Troubling Freedom: Antigua and the Aftermath of British Emancipation
“Our Side”: Antigua’s 1858 Uprising and the Contingent Nature of Freedom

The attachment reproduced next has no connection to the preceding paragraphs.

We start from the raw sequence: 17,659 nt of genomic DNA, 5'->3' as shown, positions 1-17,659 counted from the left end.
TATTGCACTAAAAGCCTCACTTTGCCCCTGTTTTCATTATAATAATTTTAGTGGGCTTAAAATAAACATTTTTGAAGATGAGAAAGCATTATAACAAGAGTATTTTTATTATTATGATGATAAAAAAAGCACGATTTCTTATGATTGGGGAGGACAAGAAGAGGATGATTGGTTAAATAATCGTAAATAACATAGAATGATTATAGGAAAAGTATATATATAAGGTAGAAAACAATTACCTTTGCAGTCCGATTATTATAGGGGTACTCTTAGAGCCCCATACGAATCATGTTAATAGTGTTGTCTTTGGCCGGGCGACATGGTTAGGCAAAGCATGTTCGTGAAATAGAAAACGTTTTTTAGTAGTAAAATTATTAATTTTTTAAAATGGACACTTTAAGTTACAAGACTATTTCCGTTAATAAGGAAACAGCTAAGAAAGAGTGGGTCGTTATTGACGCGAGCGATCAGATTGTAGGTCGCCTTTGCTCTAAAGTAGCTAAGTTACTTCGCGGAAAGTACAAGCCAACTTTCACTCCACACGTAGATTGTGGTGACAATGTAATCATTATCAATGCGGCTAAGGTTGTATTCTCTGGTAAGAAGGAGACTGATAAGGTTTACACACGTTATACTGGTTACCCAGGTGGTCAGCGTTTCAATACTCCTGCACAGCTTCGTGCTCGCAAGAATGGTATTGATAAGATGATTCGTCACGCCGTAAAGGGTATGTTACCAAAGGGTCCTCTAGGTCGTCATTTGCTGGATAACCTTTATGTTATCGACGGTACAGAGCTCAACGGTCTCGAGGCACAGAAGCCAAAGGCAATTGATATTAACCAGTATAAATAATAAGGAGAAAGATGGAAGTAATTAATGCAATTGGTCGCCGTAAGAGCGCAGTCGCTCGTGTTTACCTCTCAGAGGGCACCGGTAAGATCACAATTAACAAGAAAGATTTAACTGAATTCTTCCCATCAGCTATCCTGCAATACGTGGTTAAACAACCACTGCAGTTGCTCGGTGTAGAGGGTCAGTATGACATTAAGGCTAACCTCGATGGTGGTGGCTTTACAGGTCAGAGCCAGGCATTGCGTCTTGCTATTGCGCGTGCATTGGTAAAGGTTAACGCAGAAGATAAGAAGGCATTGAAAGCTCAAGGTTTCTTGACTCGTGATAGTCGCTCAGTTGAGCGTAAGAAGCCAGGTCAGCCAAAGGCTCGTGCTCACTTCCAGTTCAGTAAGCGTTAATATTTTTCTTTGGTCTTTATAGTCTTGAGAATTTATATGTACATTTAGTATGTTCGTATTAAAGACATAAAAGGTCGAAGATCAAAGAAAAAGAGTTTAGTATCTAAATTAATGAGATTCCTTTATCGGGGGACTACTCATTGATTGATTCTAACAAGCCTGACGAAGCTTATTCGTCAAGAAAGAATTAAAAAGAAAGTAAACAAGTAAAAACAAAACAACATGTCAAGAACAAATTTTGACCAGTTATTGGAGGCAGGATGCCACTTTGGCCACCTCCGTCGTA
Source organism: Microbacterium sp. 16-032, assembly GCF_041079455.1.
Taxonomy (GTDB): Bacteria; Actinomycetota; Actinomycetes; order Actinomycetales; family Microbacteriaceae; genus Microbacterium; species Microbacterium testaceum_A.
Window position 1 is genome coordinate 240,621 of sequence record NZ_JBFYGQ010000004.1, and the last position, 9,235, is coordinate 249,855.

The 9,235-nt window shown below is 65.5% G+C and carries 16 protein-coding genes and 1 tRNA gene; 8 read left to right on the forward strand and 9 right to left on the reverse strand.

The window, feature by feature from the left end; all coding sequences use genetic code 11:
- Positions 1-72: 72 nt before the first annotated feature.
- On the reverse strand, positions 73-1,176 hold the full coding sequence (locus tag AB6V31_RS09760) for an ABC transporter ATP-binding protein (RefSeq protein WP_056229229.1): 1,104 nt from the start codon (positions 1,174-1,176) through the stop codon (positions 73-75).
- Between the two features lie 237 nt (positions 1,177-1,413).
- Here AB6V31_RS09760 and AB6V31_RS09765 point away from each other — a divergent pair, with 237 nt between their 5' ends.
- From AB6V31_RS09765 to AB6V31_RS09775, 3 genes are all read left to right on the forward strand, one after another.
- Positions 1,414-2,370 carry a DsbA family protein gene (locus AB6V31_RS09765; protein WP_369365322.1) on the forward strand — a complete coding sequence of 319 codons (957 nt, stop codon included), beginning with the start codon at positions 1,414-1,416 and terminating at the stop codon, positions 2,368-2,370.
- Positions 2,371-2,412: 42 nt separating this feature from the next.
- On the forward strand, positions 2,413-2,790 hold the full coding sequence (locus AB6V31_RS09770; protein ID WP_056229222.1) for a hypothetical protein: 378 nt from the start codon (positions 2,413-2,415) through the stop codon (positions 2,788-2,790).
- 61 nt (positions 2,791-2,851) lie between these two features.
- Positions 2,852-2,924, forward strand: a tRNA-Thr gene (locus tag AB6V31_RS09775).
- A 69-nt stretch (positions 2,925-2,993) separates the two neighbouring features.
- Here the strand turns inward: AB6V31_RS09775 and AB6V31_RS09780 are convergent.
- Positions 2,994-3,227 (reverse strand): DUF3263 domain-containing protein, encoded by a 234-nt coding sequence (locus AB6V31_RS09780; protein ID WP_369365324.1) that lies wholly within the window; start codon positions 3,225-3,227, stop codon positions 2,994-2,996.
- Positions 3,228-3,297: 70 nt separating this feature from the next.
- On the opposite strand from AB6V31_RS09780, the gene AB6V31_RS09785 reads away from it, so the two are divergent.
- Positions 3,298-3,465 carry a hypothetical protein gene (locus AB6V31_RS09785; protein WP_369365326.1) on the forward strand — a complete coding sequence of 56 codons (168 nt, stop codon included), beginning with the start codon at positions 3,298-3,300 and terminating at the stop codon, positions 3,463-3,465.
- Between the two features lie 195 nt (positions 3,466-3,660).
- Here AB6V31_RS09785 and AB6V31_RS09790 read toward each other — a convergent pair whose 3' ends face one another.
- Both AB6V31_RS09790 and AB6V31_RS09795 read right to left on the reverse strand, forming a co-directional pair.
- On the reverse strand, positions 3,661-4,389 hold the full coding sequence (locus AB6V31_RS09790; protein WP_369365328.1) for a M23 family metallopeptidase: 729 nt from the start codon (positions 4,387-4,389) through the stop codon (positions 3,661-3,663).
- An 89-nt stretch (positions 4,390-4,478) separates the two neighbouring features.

This chapter tells the story of the 1858 uprising in the Point neighborhood of St. John’s. Job competition between Antiguan and Barbudan dockworkers sparked the outburst. Over several days, Antiguans progressed from attacking the persons and property of Barbudans to targeting Madeiran retailers, white planters, and, most prominently, black and mixed-race policemen. Gendered violence also unfolded as Antiguan women assaulted Barbudan women in ways that reflected the pervasive devaluation of black women’s bodily integrity in slavery and freedom. The rioters’ goals and the changing targets of their violence hint at their varied and contradictory conceptions of freedom and who should enjoy its privileges. Ultimately, through this spectacular moment of violence, Antigua’s working people launched a futile protest against the narrowly construed freedom against which they had been struggling in smaller everyday ways for decades. The 1858 uprising also demonstrates that oppressed people’s resistance can carry the potential of oppressing similarly disadvantaged others.